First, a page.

Diesel Parts & Services supplies large diesel engines for a range of industries and machinery. While we are not involved with the car market we couldn't help but be interested in some recent studies that show the efficiency of diesel engines in cars even in comparison to hybrid vehicles.
Despite what most people think, a new study has shown that driving a hybrid car is not always the most fuel efficient and environmentally friendly decision they could make.
Hybrid cars are advertised as the more efficient choice because they can use their battery power for gentle acceleration while gaining some of the energy back when they brake. However, they have a major flaw. Manufacturers of hybrid cars traditionally focus more on making the battery as efficient as possible. In doing so, they tend to neglect the engine which translates to a lesser fuel efficiency when the car is going long distances at a single speed. In fact, hybrid cars actually tend to use more petrol than traditional cars that use standard diesel or petrol engines when operating on highways or accelerating quickly.
The reason this is not more widely known is due to the nature of the official testing regimes which analyse cars' performances at much lower speeds. Therefore the hybrid, which has been designed to operate at the lower speeds with frequent stops and starts that characterise city driving consistently ranks higher than traditional diesel engines that are more designed for cruising at one speed or accelerating quickly.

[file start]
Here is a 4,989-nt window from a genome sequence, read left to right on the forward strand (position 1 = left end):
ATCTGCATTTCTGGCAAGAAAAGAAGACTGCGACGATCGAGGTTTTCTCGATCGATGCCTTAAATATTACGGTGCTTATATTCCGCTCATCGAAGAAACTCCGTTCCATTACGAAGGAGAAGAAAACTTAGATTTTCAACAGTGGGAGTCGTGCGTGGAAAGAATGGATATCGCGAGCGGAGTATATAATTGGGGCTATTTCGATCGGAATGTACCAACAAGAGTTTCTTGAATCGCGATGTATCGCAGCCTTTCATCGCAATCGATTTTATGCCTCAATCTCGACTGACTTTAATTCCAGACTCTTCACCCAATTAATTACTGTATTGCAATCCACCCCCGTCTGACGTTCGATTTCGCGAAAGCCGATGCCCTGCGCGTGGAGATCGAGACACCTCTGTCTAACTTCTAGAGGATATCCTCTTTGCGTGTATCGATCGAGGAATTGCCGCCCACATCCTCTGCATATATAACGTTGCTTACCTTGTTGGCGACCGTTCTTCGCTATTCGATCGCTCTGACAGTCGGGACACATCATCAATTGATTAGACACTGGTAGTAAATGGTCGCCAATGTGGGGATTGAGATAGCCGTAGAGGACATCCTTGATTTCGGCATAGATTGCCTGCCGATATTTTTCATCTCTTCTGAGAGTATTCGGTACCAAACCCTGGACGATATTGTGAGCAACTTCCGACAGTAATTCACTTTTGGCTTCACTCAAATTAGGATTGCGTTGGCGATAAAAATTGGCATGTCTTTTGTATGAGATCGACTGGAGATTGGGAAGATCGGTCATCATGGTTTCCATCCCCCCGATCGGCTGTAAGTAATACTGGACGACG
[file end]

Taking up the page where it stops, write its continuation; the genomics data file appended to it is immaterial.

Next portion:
Nick Molden of Emissions Analytics, the company that conducted the study, stated that "to some extent, the hybrids have had the aura that they are unquestionably a good thing, the general feel out there is that if you have a hybrid you are doing something that is unquestionably good for the planet and that’s not necessarily true, and it’s not necessarily good for your wallet.”
Experts from What Car? Magazine and Emissions Analytics performed “real-world” driving tests on either standard diesel cars and two popular petrol hybrids, which all used an engine ranging between 1.5 and 2.2 litres, which generates up to 150 brake horse power and used two-wheel drive.
Even when changes in battery charges were taken into account, they found that while the standard diesel engines outperformed the hybrid cars. The better performing car of the two hybrids, the Toyota Auris, delivered 58.7 miles per gallon on average, which was less than the Mazda 3, Skoda Octavia, Honda Civic, and Peugeot 308 and Mazda standard diesel models.
Under congested conditions, fuel economies lowered for both types of vehicles, 6-8.3 per cent for standard diesel engines and petrol engines respectively compared to 2.5 and 3.3 for petrol diesel hybrids. However, when tested on open roadways, standard diesel engines and petrol engines improved by 18.4 percent and 27.4 percent respectively. This is a drastic increase from the measly 1.1 and 8.5 per cent by hybrid engines. This information is supported by a large database made up of test previously conducted on more than 500 vehicles driving over a variety of road conditions and speeds.
Meanwhile, Mr. Molden counsels to match the vehicle to the job. "Hybrids may deliver good but not best-in-class fuel economy, but they are typically the cleanest, and if you are a light-footed, congested-town driver, they are ideal... but if you are a motorway cruiser, you are working mostly on the engine and running on a relatively inefficient petrol engine.”
So there you go. Even though we stock range of diesel engines are more heavy duty, the above studies show that the modern technology used to create these engines ensures high efficiency.